In a recent study, researchers looked at the 13 types of cancer that have traditionally been associated with being overweight and having obesity.
These include a type of esophageal cancer, postmenopausal breast cancer, colorectal cancer, endometrial cancer, gallbladder cancer, and gastric cardia cancer.
The researchers looked at cancer of the kidney, liver, and thyroid, as well as ovarian and pancreatic cancer. The researchers also examined meningioma, which is a slow-progressing type of brain tumor, and multiple myeloma.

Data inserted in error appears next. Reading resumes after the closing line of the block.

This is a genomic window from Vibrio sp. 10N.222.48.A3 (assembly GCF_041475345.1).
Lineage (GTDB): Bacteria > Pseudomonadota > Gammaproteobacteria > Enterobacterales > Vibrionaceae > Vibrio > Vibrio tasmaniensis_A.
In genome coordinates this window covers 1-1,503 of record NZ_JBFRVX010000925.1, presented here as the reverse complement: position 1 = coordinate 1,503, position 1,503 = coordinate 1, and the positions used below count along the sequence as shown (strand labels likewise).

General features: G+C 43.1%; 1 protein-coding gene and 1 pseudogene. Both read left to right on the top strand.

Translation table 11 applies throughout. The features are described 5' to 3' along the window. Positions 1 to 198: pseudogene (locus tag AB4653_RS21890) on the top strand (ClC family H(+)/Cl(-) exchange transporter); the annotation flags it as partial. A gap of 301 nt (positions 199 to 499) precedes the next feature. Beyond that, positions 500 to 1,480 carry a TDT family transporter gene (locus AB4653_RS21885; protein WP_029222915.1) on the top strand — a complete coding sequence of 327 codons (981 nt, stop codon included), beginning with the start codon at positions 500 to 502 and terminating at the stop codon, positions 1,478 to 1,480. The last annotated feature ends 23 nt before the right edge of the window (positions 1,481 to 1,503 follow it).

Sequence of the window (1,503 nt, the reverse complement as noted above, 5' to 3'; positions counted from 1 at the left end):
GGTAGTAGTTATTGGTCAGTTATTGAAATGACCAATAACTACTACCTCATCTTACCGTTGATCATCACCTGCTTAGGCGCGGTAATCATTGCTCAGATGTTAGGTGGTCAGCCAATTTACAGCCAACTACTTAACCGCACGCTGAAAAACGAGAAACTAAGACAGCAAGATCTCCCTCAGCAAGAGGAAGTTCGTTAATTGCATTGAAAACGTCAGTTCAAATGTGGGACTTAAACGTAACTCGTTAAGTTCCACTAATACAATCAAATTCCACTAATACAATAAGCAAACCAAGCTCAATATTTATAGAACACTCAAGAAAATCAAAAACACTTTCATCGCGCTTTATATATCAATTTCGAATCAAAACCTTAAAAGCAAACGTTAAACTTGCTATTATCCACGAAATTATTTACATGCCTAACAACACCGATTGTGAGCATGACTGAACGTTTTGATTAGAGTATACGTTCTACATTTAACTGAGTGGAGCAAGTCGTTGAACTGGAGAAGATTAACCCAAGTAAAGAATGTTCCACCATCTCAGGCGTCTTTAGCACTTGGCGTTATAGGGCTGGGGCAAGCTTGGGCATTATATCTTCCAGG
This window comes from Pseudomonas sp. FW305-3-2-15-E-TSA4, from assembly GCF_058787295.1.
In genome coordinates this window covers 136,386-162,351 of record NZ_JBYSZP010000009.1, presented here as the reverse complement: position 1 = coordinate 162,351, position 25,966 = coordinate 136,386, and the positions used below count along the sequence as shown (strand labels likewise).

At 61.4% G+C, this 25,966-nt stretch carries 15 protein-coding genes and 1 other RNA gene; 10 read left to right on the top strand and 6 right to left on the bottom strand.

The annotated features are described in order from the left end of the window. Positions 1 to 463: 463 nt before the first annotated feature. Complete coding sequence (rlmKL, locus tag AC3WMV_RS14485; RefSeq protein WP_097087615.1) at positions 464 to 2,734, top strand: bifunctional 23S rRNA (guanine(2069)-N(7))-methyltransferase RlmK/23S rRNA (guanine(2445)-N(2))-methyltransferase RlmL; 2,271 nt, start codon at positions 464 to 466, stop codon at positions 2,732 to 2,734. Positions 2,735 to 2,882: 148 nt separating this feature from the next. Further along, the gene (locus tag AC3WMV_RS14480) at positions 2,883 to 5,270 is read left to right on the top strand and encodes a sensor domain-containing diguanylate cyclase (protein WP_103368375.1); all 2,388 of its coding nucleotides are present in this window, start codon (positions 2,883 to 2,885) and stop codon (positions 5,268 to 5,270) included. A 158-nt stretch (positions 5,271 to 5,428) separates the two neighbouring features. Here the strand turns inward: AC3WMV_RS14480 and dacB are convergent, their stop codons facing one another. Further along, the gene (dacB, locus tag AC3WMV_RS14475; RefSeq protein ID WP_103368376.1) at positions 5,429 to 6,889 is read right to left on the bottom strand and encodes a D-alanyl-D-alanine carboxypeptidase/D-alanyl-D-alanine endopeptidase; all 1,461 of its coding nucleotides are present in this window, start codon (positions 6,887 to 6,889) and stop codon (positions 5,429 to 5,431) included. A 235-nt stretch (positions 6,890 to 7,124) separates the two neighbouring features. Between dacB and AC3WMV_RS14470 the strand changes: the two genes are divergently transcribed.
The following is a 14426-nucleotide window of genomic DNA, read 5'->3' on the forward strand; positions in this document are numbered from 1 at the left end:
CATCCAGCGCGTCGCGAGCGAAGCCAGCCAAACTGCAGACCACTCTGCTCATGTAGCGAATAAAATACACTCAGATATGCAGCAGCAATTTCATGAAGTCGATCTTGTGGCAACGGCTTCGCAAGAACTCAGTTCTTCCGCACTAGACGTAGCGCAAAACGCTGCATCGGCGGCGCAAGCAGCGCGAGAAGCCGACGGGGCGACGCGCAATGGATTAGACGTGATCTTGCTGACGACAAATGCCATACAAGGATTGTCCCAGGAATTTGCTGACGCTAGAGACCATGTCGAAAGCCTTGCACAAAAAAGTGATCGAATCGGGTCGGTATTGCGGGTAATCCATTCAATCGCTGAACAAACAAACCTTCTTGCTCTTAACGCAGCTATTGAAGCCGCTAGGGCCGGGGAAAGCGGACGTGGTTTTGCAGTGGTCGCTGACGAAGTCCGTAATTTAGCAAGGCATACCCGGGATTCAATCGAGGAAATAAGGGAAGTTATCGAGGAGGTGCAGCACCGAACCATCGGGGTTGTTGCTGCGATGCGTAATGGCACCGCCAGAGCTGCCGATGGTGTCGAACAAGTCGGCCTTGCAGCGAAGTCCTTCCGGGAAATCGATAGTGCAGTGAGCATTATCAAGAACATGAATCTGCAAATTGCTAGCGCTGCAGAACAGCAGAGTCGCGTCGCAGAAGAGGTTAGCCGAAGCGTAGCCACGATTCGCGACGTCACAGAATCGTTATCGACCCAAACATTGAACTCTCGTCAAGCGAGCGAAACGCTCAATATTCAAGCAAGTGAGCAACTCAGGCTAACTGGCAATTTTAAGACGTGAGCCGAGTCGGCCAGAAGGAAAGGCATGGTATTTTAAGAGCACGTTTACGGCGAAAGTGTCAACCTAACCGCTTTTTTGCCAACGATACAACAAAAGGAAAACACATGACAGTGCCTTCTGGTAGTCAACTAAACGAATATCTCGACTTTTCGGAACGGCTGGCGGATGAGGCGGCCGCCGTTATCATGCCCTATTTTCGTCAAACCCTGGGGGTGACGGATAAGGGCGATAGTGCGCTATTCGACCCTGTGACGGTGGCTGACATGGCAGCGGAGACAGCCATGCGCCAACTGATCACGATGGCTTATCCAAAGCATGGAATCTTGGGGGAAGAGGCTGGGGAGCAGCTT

In 2017, approximately 630,000 people in the U.S. received a diagnosis of one of the cancers mentioned above, which represents a staggering 40% of all diagnosed cancers.
The incidence rate was particularly high among adults aged 50 and above. In fact, 2 in 3 of these cancers occurred in those aged between 50 and 74.
Gender-wise, more cancers were linked with obesity in women than in men. And more specifically, 55% of the cancers affecting women and 24% of those affecting men were related to obesity.
Regarding obesity-associated cancers, these rose by 7% between 2005 and 2014. By comparison, the incidence of cancers not associated with obesity declined by 13% during that time.
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